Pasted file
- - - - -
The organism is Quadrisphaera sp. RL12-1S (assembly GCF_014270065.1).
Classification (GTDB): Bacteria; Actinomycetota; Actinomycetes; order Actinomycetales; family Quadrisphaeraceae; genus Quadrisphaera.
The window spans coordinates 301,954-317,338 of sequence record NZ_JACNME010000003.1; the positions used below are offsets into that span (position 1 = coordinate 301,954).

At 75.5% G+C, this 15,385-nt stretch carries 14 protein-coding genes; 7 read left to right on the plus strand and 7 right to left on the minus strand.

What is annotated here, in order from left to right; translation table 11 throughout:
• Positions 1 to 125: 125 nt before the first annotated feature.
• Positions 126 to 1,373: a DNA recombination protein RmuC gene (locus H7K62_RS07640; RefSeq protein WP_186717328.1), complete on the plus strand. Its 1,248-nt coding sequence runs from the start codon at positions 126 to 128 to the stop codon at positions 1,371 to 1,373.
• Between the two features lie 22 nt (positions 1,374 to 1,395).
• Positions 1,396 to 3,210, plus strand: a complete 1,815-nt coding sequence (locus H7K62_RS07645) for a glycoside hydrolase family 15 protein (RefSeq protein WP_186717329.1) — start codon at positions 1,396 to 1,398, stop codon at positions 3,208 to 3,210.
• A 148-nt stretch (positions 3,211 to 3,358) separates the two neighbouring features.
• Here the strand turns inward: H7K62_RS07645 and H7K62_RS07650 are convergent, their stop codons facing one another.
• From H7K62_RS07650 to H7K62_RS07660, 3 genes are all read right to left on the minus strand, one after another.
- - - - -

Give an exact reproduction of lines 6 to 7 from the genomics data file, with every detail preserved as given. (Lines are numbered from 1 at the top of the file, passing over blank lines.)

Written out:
• Positions 1 to 125: 125 nt before the first annotated feature.
• Positions 126 to 1,373: a DNA recombination protein RmuC gene (locus H7K62_RS07640; RefSeq protein WP_186717328.1), complete on the plus strand. Its 1,248-nt coding sequence runs from the start codon at positions 126 to 128 to the stop codon at positions 1,371 to 1,373.